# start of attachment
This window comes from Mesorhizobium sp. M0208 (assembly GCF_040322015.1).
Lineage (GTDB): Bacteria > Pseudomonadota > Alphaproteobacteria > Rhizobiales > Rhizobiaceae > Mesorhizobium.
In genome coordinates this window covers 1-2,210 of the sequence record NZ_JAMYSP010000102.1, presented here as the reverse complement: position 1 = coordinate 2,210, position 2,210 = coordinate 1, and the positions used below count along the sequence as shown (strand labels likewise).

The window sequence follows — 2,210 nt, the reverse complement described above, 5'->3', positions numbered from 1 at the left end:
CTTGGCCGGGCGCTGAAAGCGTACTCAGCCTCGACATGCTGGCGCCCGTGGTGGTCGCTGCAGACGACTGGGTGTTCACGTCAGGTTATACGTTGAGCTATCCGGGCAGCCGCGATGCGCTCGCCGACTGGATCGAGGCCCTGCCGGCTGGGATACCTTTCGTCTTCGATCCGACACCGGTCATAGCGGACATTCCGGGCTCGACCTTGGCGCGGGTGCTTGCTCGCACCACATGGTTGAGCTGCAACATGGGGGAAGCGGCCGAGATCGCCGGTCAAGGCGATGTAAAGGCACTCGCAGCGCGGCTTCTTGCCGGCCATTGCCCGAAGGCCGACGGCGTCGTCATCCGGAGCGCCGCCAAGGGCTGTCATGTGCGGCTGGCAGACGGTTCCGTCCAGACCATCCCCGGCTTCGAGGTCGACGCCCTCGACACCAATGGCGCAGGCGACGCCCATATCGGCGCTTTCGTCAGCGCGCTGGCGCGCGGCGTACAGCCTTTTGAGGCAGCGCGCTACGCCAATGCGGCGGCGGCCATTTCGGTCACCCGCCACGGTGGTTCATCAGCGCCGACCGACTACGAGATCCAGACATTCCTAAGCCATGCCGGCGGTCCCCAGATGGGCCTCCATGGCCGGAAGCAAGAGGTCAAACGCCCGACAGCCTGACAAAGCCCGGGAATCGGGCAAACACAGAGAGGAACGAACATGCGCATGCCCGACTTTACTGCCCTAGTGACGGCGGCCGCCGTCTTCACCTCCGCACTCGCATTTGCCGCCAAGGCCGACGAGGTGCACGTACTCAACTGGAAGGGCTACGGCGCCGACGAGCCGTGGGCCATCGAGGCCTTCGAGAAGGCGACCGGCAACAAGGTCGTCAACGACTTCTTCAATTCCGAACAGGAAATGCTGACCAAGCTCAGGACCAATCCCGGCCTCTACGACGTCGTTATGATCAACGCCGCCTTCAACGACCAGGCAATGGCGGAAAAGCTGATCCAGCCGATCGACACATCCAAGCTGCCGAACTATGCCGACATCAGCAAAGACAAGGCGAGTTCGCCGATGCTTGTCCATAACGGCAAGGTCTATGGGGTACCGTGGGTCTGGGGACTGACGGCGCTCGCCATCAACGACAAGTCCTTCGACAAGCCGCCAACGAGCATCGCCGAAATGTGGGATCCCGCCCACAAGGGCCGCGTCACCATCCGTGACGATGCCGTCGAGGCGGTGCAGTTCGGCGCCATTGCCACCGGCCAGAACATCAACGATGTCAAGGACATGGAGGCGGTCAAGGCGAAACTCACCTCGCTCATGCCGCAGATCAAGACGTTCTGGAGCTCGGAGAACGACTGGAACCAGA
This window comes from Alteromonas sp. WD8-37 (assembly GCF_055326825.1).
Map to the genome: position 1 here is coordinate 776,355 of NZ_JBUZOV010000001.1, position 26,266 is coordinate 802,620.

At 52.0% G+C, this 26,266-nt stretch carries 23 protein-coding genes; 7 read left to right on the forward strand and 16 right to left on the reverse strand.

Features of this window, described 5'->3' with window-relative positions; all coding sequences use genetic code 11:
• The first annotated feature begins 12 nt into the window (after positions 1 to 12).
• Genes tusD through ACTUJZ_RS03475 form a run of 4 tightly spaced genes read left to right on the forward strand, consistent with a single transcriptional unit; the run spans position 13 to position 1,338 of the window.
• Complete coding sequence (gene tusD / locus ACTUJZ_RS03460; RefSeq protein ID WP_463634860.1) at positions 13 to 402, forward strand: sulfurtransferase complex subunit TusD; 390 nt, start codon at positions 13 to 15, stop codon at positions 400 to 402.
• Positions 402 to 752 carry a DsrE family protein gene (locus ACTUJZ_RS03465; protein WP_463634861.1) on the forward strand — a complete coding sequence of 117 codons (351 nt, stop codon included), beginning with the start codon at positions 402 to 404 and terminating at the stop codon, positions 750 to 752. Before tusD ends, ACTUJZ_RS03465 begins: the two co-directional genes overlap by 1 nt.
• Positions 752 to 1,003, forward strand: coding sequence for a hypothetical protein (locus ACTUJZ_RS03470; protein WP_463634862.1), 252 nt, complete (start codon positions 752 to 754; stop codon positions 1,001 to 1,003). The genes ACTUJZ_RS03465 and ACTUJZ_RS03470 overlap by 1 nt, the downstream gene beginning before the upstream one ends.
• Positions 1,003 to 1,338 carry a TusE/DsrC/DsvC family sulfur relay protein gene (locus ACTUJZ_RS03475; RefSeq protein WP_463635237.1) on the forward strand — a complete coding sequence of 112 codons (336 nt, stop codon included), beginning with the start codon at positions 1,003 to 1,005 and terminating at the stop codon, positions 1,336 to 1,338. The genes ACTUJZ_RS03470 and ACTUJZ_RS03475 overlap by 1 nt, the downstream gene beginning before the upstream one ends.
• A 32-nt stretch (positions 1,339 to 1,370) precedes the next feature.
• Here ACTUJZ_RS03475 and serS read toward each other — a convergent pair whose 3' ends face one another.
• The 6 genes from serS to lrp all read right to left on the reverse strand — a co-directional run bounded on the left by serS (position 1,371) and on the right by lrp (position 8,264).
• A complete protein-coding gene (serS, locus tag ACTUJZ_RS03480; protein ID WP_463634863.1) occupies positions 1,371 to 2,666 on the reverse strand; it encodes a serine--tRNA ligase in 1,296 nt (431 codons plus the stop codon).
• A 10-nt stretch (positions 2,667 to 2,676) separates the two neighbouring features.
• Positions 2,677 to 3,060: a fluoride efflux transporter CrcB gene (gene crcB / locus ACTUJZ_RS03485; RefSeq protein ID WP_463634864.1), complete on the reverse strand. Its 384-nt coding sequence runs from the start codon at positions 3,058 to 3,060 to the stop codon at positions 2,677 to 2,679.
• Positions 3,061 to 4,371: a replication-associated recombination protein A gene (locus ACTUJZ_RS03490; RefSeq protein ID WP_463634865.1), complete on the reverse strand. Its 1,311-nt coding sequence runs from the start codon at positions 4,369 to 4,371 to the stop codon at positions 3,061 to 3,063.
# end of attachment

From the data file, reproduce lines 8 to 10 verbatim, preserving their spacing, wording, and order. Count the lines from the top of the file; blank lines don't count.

At 52.0% G+C, this 26,266-nt stretch carries 23 protein-coding genes; 7 read left to right on the forward strand and 16 right to left on the reverse strand.

Features of this window, described 5'->3' with window-relative positions; all coding sequences use genetic code 11:
• The first annotated feature begins 12 nt into the window (after positions 1 to 12).